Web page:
Studio 58 freshens up Macbeth with an improv twist
Studio 58 students filled plot holes in Shakespeare’s Macbeth by creating an improvised version that closed Feb. 9.
Second year acting students in the Studio 58 program take part in the Risky Nights series, which allows students to work with a professional director and create an original piece for an audience.
David C. Jones, a Studio 58 alumni and one of the top-20 improvisers in Canada according to the Vancouver Sun, produced the series.
“We found something very unique as we were studying the script,” said Jones. “We started to notice that there were some things that didn’t make sense, or there were things that you would think, ‘well that was lucky,’ so we decided to make the improv, for the most part, be about the problems with the script.”
Every show different than the night before
The audience played a heavy role in deciding what happened in each performance of the play.
On the Friday Feb. 7 performance, the setting changed to Penticton, Lady Macbeth was to act like Lord Voldemort and when Banquo needed an animal characteristic, a panther was the winning suggestion.
“Not only are they improvising but they’re constantly flipping back-and-forth between characters,” said Jones of the nine actors who took part.
Olivia Ann Hutt played Hecate who co-narrated the story along with the Porter and Lady Lennox, all of whom were killed early on.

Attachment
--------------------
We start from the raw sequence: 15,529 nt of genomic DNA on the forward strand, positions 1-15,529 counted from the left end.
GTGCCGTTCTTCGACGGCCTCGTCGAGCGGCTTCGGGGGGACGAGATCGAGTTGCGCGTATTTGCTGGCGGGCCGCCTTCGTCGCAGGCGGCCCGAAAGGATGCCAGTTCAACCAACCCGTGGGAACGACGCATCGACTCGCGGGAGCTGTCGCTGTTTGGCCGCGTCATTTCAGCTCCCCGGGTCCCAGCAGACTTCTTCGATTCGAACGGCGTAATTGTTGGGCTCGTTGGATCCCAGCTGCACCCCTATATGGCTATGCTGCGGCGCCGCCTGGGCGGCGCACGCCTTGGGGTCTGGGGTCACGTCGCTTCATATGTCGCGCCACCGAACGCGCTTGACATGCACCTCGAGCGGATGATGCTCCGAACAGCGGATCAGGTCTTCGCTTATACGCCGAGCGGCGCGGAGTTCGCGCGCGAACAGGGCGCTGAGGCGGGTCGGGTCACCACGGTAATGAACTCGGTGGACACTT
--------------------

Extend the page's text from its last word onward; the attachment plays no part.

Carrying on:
Improv creates a unique experience
She described the show as one of a kind.
“It’s been a huge learning experience to do improv because we depend so hardily on the audiences and what they have to offer,” said Hutt.
Jessica Wagstaff was among the actors that jumped from character to character.
“You’re kind of just flying by the seat of your pants for a lot of it. It makes it really exciting, scarier I’d say than a normal theatre piece, but it’s super exciting,” said Wagstaff.
The rest of the cast included Alexandra Wever, Shauna Griffin, Derick Neumeier, Warren Abbott, Bailey Soleil Creed, Christine Reinfort and Joshua Ranville.
Actors responsible for production too
Collectively the cast was in charge of set building, production design and costumes.
There was no shortage of audience involvement in the unconventional theatre space.
The smaller room allowed people to immerse themselves in what the cast was telling them.
“They all did fantastic and they’re amazing in the show,” said Jones.
Reported by Madelyn Forsyth